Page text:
THIS story. This tragedy. This heartbreak. This movie. BRB, crying. Personally, I love this story even MORE than Romeo & Juliet. No offense to Shakespeare. I guess I just find it a little more realistic, considering Romeo and Juliet die for each other within a 4 day span LOL. The fact that Thomas Malory included Tristan in his Knights of the Round table and evolved this story within Arthurian lore, strikes my nerdy heart to its core.

So, what version of Tristan and Isolde do I want to talk about? Basically all of them… except my main focus today is going to be the film adaptation directed by Kevin Reynolds. He is known for his other movies like Robin Hood, Waterworld *another favorite of mine,* and Count of Monte Cristo. I want to focus on the movie because 1. It’s a film favorite of mine that I can watch a gazillion times, 2. the music AKA Gavin Degraw and the poetic references by Jon Donne and 3. James Franco in his prime (swooooon!) SO, lets talk about this tear jerker.

Originating from the 12th century, the story of Tristan and Isolde was developed by many poets, including;  Thomas of Britain and BĂ©roul. Then in later years, Thomas Malory‘s Le Morte d’Arthur. Each retelling is very similar to the other, except for a FEW details. The movie ends up taking the main premise of the tale but makes the union of our two lovers a lot more romantic and the tragedy even more devastating. So let’s look through the plot of this movie, and see why its considered one of my favorite pairs of star crossed lovers.

Long story short, the Jutes, Angles, and all the other small tribes of the Anglo Saxons are trying to unite Britain and fight against enemies, such as the Irish (Picts/Scots). It was during this time that Tristan’s whole family was murdered and his Uncle Mark (King of Cornwall) decides to take him under his wing and raise him as his own son. Years pass and Tristan is like a badass warrior who serves Mark on multiple raids against the Irish.

The movie finally kicks off when Tristan leads his soldiers in a caravan ambush against the Irish, where he kills their leader, Morholt, but is wounded by his poisoned sword in the process of the fight. Tristan is believed to be dead by his peers, when really he is just paralyzed with a low heart beat. His soldiers perform a water burial for him and push his body out to sea, where the boat crashes into the Irish shores and is overturned into the sand. Leaving the beautiful Isolde to find him and drag his body to a nearby decaying hut, after discovering Tristan was still alive. In the midst of treating Tristan’s wounds and reviving him to normalcy, the pair end up falling in love, but Isolde hides her true identity from him and tells Tristan her name is Bragnae, a mediocre maid, when really, she is the princess of the Irish King that opposes his kind. (oh, this lie puts a hitch in EVERYTHING)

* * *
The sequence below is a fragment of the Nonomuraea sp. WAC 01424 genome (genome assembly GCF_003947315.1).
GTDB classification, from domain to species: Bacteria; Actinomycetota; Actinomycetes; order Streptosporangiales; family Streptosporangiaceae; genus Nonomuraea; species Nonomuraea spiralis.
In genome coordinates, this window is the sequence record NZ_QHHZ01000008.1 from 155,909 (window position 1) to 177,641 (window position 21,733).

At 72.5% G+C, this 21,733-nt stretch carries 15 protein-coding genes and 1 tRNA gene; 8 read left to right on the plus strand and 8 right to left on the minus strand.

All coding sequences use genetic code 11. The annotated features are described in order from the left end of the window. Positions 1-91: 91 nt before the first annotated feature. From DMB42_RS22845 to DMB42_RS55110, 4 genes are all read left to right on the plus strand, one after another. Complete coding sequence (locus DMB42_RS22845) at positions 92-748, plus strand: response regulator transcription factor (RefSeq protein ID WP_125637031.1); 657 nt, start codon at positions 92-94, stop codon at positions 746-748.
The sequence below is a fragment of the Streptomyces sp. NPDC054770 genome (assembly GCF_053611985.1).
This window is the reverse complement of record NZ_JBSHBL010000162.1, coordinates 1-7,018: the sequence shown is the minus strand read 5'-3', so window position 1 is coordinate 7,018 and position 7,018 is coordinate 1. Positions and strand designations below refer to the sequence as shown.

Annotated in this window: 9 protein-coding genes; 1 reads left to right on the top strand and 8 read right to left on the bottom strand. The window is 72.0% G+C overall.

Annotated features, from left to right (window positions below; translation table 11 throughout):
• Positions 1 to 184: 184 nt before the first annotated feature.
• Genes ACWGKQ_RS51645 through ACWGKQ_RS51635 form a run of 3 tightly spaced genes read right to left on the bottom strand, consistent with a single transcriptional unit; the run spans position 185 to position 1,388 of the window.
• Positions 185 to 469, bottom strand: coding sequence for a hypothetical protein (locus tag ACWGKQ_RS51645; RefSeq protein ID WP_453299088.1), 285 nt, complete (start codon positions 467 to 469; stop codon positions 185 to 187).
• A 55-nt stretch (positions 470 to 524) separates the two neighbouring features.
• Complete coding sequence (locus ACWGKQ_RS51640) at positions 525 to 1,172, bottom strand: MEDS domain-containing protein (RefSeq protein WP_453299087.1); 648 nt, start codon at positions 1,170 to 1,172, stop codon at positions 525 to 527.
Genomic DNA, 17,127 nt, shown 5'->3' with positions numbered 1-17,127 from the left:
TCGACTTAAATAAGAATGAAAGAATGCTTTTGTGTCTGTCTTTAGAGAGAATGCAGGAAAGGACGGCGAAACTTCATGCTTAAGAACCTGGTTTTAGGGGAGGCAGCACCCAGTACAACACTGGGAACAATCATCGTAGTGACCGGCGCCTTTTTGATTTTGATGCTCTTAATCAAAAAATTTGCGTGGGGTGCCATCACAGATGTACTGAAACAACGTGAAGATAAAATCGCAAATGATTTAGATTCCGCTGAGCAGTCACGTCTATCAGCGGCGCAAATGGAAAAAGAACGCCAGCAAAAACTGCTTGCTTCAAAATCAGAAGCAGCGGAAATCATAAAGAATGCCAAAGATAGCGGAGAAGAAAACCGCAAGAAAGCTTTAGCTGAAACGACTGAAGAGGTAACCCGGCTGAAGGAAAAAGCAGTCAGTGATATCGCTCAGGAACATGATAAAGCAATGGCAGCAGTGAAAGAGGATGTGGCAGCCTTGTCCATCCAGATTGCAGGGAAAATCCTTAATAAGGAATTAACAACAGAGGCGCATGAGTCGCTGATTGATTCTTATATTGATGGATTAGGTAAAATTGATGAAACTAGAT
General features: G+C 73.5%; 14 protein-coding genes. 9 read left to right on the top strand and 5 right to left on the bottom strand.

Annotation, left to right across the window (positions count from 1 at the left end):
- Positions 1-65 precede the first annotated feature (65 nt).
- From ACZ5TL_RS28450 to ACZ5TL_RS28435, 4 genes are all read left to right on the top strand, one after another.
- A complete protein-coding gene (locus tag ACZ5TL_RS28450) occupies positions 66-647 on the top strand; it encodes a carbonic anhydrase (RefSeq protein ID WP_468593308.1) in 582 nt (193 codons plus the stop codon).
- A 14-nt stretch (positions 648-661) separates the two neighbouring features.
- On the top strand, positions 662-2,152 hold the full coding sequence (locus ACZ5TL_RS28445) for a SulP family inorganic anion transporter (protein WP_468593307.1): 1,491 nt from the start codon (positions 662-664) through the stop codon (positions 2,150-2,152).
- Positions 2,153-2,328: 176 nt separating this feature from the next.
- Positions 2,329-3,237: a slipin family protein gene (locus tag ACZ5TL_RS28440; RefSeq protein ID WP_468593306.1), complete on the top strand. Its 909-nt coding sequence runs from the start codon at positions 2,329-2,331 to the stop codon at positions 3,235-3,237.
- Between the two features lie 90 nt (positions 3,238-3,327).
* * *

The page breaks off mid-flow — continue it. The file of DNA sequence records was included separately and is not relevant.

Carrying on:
Tristan recovers from his wounds and sails back to Cornwall, where Isolde is left behind and miserable, knowing she will never see him again. *cue the drums* Of course, that isn’t true. Lord Mark is now at a point where he must marry and he decides to create an alliance with the Irish to end the bloodshed, so they do the ONE thing that they know how to do… arrange a marriage. The Irish King does not want to make this commitment easily, so he throws a dueling tournament to win the infamous Isolde’s hand. Many warriors chose to fight for their lords to win them the fair lady, and YES, TRISTIAN, offers his services to help Mark claim a beautiful wife… a WIFE that is AKA Bragnae, the woman whom he fell in love with, but doesn’t know her real fucking name or that she is a princess. TOO MUCH ANIXETY.